Basically, what Steve said. Just a few variants to consider:
The advantage of all these solutions: you can leave your dialog as is, you just need to build a table Dialog ID - Control ID - Help Text. This usually beats all alternatives.
My general approach
Generally, I advocate to avoid preferences:
- move preferences that affect processing to the place where the processing is accessed.
- avoid preferences that affect details of the user interface (unless there's no way you cannot put it in)
- Make preferences accessible locally where they have an effect
This is "easy" only for a new product, and may not be possible anymore for audacity and its user base.
I don't argue against a centralized dialog where all options are available, but all features should be accessible without. A "preference accumulator" is also very valuable to export and import settings.
Using the same Dialog / Panel locally as in the settings dialog helps a lot (or one that looks like).
I had the pleasure of watching a novice user approach Audacity lately. My general impression is that some options cater to users with the expertise of audio software developers, and they mix with "normal user" options. My impression of her was "intimidated": her task was challenging enough, she was pointed to audacity to deal with a mediocre detail (cleaning up the recorded audio a bit), not worth a lot of investigation or discussion. So it's good to see you guys try to improve :)
Loking at some actual Audacity options, (I probably shouldn't cover them all here, it's already much to long...):
Playback device + Playback settings should be available "near the playback button". This might be accessible through Shift+Click, Right-Click (immediate or popup menu), or a small button near. The click variants can be announced in a tooltip. Similar for recording.
The same goes for Recording, which also should give access to the recording quality. Recording settings are already accessible for "Import Raw".
When importing the WAV, Quality can't be changed. This is good since you have a seinsible default - but it's hard to change after the fact. Double/right-click on the "Stereo, 44.1kHz, 32 bit float" indicator could get you there. (This is only partly preference related: avoid asking for options when the user can fix it later)
I don't know what to do with "Sound architecture". Two things bug me:
- The decision affects both playback and recording (this might be an architectural limitation)
- this decision is hard to make for most users.
- It's not easy to fix because it affects the "common" options of playback / recoding devices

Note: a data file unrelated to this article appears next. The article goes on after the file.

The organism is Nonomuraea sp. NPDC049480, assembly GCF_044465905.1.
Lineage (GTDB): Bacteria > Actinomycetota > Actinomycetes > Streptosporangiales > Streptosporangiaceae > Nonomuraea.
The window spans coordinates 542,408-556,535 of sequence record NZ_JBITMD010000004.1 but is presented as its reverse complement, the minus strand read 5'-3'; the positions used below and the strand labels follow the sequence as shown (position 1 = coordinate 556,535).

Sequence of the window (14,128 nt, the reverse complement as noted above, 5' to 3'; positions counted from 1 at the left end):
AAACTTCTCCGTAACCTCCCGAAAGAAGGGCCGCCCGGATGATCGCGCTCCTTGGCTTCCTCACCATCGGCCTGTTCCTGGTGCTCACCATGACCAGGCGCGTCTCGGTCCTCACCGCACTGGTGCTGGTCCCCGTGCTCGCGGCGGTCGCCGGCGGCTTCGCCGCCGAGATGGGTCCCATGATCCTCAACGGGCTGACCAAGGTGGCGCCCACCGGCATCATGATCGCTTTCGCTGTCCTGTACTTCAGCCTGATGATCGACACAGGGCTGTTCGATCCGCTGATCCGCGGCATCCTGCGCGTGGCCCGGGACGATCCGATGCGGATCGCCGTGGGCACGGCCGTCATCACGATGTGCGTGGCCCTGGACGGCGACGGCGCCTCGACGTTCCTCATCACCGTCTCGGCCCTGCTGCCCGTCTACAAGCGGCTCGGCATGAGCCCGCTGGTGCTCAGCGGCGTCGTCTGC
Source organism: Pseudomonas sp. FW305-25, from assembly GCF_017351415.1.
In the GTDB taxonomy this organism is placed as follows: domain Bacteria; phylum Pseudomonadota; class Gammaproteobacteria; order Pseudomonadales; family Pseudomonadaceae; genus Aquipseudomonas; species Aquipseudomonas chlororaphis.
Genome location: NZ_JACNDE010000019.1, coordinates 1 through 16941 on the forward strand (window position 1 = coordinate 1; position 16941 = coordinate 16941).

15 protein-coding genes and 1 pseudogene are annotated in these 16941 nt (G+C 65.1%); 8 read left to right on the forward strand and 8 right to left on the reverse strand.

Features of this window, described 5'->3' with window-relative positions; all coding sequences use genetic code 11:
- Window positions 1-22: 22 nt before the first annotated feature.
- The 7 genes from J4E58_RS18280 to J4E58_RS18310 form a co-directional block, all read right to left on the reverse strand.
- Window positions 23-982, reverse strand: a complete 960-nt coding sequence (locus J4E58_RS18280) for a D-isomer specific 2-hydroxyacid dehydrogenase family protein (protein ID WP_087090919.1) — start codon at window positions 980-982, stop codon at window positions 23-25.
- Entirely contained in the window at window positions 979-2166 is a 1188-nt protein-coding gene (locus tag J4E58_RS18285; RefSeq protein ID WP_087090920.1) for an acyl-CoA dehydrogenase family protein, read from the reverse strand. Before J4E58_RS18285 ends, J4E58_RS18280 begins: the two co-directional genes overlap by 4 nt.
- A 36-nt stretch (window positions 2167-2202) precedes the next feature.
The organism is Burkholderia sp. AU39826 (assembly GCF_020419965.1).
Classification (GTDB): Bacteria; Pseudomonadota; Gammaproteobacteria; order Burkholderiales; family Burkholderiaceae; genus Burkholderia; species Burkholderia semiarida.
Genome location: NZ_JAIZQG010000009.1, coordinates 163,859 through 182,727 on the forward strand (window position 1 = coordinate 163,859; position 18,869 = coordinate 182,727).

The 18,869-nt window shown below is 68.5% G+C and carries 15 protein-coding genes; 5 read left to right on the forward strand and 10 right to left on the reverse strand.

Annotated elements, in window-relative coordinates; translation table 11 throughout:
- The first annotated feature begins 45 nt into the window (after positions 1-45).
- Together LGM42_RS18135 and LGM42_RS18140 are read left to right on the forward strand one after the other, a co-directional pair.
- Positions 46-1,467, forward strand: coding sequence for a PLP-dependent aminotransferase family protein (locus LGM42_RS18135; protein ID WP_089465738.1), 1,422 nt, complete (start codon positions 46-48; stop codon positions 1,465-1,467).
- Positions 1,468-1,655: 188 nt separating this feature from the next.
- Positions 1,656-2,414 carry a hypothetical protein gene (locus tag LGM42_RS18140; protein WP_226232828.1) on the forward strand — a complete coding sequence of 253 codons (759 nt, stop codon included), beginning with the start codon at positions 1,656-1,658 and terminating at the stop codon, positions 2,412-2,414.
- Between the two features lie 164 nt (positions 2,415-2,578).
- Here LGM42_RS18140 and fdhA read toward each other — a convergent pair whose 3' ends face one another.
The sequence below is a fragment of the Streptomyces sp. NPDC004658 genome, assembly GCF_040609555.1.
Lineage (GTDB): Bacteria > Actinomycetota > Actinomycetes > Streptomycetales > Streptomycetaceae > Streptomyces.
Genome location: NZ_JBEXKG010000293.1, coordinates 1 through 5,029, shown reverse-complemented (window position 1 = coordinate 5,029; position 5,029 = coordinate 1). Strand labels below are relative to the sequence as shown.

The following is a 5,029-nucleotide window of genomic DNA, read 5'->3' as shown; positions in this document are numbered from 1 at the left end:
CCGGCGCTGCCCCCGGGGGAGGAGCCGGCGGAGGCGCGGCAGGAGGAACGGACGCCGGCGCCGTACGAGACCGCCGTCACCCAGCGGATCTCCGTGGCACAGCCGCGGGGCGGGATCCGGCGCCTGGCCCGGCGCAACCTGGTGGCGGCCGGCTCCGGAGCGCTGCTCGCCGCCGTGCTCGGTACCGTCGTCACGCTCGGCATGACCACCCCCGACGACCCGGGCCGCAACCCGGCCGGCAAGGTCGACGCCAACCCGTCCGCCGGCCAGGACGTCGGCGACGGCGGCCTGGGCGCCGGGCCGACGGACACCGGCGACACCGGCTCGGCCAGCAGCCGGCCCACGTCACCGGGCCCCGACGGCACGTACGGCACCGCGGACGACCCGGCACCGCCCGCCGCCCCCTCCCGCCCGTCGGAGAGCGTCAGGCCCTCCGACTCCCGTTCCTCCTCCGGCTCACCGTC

If you are not familiar with audio architectures on your platform, or have expert guidance, it's one of those "try random buttons until it works" options. It helps to label one of the settings "(default)" - usually the less error prone.
You already indicate the audio library used - again, helpful for experts, not so much for average users. Yet, there's nothing you can thell them "Higher quality, Less Latency" would be helpful - but they can't be generalized, obviously. "Pick the one that doesn't stutter or click" could help.
"Interface/Ergonomic order of Audio I/O buttons": Took me a a few tries to understand the difference. This is a typical "I prefer / you prefer" - option. There are few reasons to actually allow such an option:
- Your user base is so opinionated they won't use your product if it has the "wrong" button order
- You have a long history of order A, but need to support order B, alienating your existing users, leadign to above
- your best developer threatens to quit if you don't use "his" style
Otherwise: decide, and throw it out. If it needs to stay in, make it accessible locally. (e.g. right-click).
(The option you have chosen is IMO still better than letting the suer arrange the buttons. users don't want to arrange buttons, they want to record and play audio.)
Show "How to get help" on program start - Again, the effect of this option is not easily predictable unless you remember that dialog at startup. I'd recommend to make the Welcome dialog accessible through "Help", where the user can change this option. (I'd invert the checkbox to "show this everytime Audacity starts", but that might be a personal preference).
The "dB Range" option seems misplaced, and should be accessible through the "Audio Track" popup menu.
The remaining "Interface" options make sense, they affect overall aspects of the application.